Menu Close

The days of waiting some time for a pharmacist to fill a prescription made by your doctor may soon be behind us.

Pharmacies, doctors’ offices and other medical institutions could one day offer individual patients medications that are customized to their needs using 3D printing technology.  

Courthouse News reports that the new technology has been developed in recent years under an expanding field of pharmaceutical research aiming to understand how to shape the effect medication has on patients.

The 3D-printed pill model could spark a wave of personalized pharmacological interventions tailored to meet the unique needs of all patients, according to lead researcher of the study Sheng Qi.

Qi, a professor at the United Kingdom’s University of East Anglia, said in a statement released with the study that the current pharmacological landscape currently takes the opposite approach, manufacturing one form of medication meant to satisfy all patients.

“Personalized medicine uses new manufacturing technology to produce pills that have the accurate dose and drug combinations tailored to individual patients. This would allow the patients to get maximal drug benefit with minimal side effects,” Qi said. “Such treatment approaches can particularly benefit elderly patients who often have to take many different types of medicines per day, and patients with complicated conditions such as cancer, mental illness and inflammatory bowel disease.”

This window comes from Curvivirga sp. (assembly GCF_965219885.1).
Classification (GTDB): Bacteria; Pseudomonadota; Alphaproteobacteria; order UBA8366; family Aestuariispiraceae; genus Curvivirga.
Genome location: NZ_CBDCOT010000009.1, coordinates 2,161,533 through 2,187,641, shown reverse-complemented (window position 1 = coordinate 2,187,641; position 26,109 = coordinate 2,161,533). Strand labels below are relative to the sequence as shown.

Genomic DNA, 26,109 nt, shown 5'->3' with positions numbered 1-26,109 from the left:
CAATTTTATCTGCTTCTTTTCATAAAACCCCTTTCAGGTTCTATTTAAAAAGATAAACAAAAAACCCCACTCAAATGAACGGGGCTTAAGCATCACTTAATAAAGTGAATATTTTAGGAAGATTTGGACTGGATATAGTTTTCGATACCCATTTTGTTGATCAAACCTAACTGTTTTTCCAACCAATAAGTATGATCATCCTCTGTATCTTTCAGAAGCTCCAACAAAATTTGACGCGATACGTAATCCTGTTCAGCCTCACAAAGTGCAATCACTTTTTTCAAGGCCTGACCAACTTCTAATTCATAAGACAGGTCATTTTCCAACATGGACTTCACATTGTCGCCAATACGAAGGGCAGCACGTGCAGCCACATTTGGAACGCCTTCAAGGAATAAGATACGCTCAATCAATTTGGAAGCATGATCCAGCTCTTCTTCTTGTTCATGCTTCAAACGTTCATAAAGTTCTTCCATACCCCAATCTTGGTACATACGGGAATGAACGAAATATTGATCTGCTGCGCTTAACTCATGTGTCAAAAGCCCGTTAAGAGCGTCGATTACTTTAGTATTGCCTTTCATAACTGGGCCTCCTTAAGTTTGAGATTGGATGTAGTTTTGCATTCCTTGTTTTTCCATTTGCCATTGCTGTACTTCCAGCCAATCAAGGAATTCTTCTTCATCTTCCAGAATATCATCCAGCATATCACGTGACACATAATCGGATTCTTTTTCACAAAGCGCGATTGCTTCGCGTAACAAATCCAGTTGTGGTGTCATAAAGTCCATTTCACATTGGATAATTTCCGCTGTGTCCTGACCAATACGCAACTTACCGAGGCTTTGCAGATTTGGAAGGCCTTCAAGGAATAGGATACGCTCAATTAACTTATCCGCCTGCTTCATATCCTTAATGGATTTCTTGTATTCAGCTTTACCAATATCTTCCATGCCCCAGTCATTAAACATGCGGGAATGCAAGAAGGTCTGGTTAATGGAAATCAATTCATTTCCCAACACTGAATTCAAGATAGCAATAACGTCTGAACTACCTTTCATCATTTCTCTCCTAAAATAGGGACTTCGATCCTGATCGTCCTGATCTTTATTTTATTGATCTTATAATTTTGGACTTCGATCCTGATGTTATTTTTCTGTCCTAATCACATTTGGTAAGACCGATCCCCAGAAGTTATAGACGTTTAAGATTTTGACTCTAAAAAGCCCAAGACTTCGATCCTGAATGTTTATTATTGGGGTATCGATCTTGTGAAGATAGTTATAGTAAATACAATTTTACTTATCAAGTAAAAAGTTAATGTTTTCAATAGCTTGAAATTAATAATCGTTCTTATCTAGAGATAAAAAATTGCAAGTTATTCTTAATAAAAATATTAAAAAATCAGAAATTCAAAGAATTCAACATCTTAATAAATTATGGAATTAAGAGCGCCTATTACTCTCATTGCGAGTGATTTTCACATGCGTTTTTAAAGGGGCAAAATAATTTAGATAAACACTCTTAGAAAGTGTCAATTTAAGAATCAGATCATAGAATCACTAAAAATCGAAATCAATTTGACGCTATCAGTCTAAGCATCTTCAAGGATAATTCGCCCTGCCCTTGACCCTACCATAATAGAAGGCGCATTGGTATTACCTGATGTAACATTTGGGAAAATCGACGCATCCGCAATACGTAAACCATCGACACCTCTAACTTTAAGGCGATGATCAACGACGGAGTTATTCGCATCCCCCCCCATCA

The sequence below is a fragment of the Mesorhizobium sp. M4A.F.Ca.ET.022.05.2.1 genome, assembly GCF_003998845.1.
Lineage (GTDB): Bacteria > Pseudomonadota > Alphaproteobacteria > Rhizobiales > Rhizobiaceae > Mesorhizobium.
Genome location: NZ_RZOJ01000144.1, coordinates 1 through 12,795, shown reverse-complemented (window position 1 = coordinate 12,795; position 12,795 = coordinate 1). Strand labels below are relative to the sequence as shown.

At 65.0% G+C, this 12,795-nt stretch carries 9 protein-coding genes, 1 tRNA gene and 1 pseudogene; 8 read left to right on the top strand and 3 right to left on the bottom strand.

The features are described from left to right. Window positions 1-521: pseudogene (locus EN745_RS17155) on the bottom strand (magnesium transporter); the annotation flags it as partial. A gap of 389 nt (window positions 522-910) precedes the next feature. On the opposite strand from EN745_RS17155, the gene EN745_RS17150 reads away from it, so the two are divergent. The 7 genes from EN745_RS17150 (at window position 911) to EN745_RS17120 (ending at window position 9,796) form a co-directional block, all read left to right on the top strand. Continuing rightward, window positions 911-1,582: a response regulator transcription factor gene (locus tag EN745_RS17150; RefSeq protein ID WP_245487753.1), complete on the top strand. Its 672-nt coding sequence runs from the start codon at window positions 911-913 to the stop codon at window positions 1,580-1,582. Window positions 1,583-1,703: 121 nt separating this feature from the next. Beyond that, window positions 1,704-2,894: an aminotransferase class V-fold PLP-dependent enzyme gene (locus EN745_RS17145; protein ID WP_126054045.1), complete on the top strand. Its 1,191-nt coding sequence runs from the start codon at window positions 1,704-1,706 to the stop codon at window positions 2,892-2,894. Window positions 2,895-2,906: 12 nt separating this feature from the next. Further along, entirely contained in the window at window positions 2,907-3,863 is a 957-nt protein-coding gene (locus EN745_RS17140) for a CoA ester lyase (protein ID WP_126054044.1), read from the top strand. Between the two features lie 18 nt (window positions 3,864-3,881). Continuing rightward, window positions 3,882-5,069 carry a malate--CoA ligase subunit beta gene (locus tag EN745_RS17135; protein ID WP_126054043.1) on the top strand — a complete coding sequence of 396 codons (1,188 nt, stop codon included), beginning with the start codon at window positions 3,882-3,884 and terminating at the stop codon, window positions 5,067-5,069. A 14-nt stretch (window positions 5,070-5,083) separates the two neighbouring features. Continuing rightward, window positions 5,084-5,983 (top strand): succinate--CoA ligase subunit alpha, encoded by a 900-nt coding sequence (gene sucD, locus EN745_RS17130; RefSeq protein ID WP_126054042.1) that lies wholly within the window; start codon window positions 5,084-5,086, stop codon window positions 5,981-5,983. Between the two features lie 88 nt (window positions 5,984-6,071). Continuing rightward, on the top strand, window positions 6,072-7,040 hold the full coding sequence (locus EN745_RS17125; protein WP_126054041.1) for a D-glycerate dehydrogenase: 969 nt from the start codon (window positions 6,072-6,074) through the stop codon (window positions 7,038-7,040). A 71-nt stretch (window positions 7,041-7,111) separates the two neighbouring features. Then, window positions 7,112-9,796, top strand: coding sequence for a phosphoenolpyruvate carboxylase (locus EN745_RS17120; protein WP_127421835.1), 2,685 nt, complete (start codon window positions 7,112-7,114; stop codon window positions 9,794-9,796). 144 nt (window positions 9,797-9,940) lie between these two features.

The study’s findings could one day shape an element of personalized medicine that can create a tailored pharmacological regimen at the site where patients are being treated, Qi said.

Most 3D-printed products and objects use a device that heats filament material and places tiny fragments of the filament into a custom pattern.

The personalized pills are created using a newly developed 3D printing method that can shape a pill containing the medication without the use of filaments.

The research team led by Qi has developed the ability to print pills that feature more porous structures allowing for faster or slower release of medicine when taken orally.

The findings show that the speed of medicine dispersing within the body can be regulated by pill structures created using the new technology, according to the study published Monday in the International Journal of Pharmaceutics.

The study said future research is needed to make the technology produce pills that can regulate dosing frequency.

If the technology is improved, people on complex medical regimens requiring multiple medications taken each day could one day be able to take one pill that slowly releases a day’s worth of doses.

Researchers Andy Gleadall and Richard Bibb of England’s Loughborough University also contributed to the study.

Members of the study team did not immediately respond to a request for further comment on the report.